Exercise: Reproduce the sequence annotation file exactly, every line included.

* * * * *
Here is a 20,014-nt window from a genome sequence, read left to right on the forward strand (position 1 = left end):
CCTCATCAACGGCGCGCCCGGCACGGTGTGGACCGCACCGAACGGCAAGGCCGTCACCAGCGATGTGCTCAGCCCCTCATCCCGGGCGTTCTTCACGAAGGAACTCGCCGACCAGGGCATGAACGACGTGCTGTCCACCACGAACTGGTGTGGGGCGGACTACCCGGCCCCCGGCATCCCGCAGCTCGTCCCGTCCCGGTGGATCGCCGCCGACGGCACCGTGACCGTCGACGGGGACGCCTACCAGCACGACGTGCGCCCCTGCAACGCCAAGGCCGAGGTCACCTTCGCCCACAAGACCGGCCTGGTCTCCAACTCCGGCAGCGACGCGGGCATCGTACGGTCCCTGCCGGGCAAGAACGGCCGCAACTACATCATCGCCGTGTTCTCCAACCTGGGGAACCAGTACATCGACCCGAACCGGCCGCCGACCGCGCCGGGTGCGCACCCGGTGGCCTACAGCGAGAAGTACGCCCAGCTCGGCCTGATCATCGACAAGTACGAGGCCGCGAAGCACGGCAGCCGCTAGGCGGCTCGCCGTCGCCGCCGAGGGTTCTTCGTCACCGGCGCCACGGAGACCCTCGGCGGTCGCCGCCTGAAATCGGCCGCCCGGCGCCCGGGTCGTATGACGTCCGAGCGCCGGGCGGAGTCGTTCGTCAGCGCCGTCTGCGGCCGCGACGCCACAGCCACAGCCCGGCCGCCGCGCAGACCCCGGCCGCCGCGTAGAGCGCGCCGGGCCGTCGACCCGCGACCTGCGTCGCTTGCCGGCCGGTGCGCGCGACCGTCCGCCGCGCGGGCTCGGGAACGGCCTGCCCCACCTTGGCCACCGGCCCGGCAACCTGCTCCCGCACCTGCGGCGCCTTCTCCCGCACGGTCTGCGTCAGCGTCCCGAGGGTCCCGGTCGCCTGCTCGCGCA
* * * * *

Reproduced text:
Here is a 20,014-nt window from a genome sequence, read left to right on the forward strand (position 1 = left end):
CCTCATCAACGGCGCGCCCGGCACGGTGTGGACCGCACCGAACGGCAAGGCCGTCACCAGCGATGTGCTCAGCCCCTCATCCCGGGCGTTCTTCACGAAGGAACTCGCCGACCAGGGCATGAACGACGTGCTGTCCACCACGAACTGGTGTGGGGCGGACTACCCGGCCCCCGGCATCCCGCAGCTCGTCCCGTCCCGGTGGATCGCCGCCGACGGCACCGTGACCGTCGACGGGGACGCCTACCAGCACGACGTGCGCCCCTGCAACGCCAAGGCCGAGGTCACCTTCGCCCACAAGACCGGCCTGGTCTCCAACTCCGGCAGCGACGCGGGCATCGTACGGTCCCTGCCGGGCAAGAACGGCCGCAACTACATCATCGCCGTGTTCTCCAACCTGGGGAACCAGTACATCGACCCGAACCGGCCGCCGACCGCGCCGGGTGCGCACCCGGTGGCCTACAGCGAGAAGTACGCCCAGCTCGGCCTGATCATCGACAAGTACGAGGCCGCGAAGCACGGCAGCCGCTAGGCGGCTCGCCGTCGCCGCCGAGGGTTCTTCGTCACCGGCGCCACGGAGACCCTCGGCGGTCGCCGCCTGAAATCGGCCGCCCGGCGCCCGGGTCGTATGACGTCCGAGCGCCGGGCGGAGTCGTTCGTCAGCGCCGTCTGCGGCCGCGACGCCACAGCCACAGCCCGGCCGCCGCGCAGACCCCGGCCGCCGCGTAGAGCGCGCCGGGCCGTCGACCCGCGACCTGCGTCGCTTGCCGGCCGGTGCGCGCGACCGTCCGCCGCGCGGGCTCGGGAACGGCCTGCCCCACCTTGGCCACCGGCCCGGCAACCTGCTCCCGCACCTGCGGCGCCTTCTCCCGCACGGTCTGCGTCAGCGTCCCGAGGGTCCCGGTCGCCTGCTCGCGCA